YES Network vs. Comcast and the Future of RSN’s

It’s that time again where a big bad cable network is squaring off with a big bad television provider over rights fees. Fox, which owns 80% of the YES Network, is holding out for $5.36 per customer per month in order to allow Comcast the privilege of carrying its programming to the 900,000  customers in New Jersey, Pennsylvania, and Connecticut.

Every report I’ve seen and statement from executives say the two sides are “far apart” on where they are in the negotiations so I decided to see just how “apart they are. This will involve some math, so buckle up, relax, this won’t hurt a bit (Unless you are a Comcast subscriber and like to see the Yankees on TV.

Lets start with Fox, they want $5.36 per customer per month from Comcast, that is a total of $4.8 million per month.

The YES Network, as of last June, does a 2.5 rating when the Yankees are on. That means of the 900,000 fans with Comcast, presumably 22,590 of them are actually watching the games.

Now, lets assume EVERY one of the those customers decides they HAVE to have the Yankees and switch providers (many do not have the option due to local monopolies). Let’s say all of them flat out left Comcast and their $150/month bill. Comcast would lose $3.34 million per month.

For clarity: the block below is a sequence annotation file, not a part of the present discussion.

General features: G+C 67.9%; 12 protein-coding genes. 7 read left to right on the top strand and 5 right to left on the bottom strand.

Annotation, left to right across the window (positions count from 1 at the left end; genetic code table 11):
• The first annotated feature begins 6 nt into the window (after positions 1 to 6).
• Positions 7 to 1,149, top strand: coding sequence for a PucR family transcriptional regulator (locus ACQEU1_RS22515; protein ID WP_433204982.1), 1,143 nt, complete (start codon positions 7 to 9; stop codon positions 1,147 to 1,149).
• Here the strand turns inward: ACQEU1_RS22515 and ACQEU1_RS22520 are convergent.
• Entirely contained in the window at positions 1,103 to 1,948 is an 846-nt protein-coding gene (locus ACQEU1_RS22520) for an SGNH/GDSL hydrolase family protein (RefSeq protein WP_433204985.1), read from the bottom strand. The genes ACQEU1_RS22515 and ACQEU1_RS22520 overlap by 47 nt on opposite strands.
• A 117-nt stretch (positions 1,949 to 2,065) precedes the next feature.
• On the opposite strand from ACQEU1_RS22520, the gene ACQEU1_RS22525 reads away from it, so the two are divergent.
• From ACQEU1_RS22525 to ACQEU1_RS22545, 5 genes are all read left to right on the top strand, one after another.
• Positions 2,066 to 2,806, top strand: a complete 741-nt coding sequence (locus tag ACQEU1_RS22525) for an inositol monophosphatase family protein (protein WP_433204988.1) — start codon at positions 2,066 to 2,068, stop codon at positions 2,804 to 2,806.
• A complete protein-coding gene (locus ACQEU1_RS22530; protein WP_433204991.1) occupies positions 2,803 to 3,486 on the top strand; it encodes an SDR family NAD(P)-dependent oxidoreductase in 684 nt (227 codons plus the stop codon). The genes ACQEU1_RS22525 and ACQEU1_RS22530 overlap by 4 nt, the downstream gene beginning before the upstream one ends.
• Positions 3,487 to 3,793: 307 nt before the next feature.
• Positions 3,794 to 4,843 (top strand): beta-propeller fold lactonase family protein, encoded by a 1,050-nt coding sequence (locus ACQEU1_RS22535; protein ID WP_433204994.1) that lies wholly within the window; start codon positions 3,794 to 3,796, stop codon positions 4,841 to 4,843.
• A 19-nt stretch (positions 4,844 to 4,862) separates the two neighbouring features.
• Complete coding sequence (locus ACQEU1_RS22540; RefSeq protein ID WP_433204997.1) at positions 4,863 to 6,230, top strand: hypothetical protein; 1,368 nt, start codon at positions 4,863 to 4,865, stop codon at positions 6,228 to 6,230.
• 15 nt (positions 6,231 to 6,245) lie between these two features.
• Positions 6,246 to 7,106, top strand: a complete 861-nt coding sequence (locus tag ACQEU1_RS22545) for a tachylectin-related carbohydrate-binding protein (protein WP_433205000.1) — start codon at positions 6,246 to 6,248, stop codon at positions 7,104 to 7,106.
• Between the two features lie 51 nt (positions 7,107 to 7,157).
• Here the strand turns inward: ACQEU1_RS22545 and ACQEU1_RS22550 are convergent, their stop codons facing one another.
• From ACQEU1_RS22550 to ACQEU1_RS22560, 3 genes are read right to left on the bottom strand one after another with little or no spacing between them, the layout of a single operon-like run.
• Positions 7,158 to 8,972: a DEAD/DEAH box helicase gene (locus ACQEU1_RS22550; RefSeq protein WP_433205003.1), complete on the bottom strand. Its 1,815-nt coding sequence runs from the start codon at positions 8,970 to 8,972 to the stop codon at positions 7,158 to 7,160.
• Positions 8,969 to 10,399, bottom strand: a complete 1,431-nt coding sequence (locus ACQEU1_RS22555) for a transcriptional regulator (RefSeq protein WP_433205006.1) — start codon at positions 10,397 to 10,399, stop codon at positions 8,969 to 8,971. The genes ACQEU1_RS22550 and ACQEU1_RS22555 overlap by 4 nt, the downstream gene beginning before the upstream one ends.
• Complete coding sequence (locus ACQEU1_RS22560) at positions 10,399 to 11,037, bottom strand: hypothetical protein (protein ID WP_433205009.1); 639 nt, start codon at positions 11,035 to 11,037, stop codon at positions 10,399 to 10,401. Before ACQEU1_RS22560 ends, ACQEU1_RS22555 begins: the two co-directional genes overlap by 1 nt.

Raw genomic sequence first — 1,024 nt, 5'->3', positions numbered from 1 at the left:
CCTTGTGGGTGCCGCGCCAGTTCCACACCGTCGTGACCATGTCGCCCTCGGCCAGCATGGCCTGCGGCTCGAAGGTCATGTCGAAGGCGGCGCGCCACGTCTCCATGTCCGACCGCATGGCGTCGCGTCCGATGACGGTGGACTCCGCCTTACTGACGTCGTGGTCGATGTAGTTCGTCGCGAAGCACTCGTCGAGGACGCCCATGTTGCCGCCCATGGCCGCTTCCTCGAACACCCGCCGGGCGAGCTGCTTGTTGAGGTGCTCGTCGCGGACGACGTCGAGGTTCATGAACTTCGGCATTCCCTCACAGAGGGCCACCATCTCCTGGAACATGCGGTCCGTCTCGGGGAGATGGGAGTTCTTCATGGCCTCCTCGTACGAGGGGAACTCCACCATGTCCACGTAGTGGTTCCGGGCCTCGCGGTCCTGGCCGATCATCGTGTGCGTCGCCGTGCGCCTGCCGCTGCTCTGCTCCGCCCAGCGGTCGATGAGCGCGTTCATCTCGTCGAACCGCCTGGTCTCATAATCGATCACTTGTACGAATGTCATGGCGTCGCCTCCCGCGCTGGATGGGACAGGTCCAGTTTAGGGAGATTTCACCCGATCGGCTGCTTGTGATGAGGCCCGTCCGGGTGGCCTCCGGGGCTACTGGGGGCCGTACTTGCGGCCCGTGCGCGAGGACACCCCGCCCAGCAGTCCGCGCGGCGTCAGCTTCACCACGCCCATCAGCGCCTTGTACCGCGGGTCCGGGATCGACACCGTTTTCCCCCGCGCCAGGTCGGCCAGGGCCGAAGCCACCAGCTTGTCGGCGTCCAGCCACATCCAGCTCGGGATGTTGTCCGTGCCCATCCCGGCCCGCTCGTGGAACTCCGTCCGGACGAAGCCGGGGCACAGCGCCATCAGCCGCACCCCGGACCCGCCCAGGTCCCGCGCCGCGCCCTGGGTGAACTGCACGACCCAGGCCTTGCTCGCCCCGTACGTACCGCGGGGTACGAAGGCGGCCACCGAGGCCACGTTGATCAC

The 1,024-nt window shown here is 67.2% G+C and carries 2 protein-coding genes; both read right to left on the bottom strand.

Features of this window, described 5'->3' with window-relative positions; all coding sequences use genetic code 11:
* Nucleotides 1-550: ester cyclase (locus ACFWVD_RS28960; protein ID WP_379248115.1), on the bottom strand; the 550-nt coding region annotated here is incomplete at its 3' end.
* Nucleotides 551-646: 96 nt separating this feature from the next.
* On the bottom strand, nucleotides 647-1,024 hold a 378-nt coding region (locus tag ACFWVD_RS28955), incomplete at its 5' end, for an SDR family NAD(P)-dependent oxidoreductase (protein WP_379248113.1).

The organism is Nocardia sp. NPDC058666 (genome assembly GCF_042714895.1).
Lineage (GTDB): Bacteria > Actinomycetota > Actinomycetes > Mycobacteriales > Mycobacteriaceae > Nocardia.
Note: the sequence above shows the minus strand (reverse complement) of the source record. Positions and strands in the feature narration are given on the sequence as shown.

So at the absolute WORST case scenario, should every person who watches the Yankees leave Comcast, Comcast would still have saved themselves $1.5 million dollars per month in rights fees to YES Network.

So what does this all mean to the future of Regional Sports Networks (RSN’s)? Well, it could mean quite a bit, in the past few years they have gambled big time to obtain live sporting event content for their channels. The Yankees for example, have a contract with YES Network that will pay them $98 million dollars in 2016, with a 5% increase every year until 2042! The entertainment world is now “online” Netflix, Hulu, MLB At-Bat, and even illegal streams are how the next generations are getting their content.

As television providers balk at paying the carriage fees and more people unplug from traditional cable packages in favor of streaming options, the RSN’s are going to have a difficult time recouping the money they pay their partner teams for the right to air their game in the home-market.

In the context of YES vs. Comcast, the New York market as 7.8 million households. With the loss of Comcast, they lose 11% of that share. If Comcast successfully fends off and does not agree with YES, other providers may follow-suit.

 

 

 

 

 

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